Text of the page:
Words and Symbols
Geometric and Abstract
Words and Symbols Geometric and Abstract
The first example is a logotype that was combined with a pictorial mark for the rebranding of a meat distribution company. In application, we chose not to do a traditional “lock-up” ( in which the relationship of two logo element s would always be the same) but rather kept it more flexible – in some cases allowing either the cleaver mark or the “white apron” logotype to stand alone.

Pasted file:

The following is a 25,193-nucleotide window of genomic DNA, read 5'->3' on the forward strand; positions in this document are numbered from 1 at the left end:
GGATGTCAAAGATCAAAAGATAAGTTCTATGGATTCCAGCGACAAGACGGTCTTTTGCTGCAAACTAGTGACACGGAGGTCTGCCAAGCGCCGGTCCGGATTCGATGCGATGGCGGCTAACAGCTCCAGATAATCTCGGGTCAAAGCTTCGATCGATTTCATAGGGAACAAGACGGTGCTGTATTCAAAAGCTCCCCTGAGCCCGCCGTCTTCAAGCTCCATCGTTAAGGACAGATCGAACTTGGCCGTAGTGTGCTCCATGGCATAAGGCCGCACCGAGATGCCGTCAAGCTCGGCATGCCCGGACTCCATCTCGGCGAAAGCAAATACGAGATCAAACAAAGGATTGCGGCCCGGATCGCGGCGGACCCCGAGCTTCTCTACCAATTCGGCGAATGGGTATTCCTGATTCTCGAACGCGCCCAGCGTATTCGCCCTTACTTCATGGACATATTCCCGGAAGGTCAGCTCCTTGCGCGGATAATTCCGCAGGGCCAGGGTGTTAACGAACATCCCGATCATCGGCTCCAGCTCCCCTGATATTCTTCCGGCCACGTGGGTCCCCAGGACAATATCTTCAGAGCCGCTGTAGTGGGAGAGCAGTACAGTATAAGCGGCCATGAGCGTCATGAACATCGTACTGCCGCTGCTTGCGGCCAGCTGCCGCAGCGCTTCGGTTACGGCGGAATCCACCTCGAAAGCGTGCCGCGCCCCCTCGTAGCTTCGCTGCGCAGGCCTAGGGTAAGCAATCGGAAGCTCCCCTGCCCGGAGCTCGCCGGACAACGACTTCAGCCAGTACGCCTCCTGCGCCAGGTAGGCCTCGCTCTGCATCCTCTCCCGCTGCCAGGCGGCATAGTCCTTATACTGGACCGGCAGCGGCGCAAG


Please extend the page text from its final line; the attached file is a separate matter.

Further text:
Abstract marks have become fairly commonplace since the launch of NIKE's “swoosh” but they are almost always seen in combination with a logotype or wordmark. A unique, abstract shape can add a huge value to a brand’s identity, but it takes a lot of market exposure before people stop asking things like, “so, what ’s that swooshy-thing supposed to be, anyway?”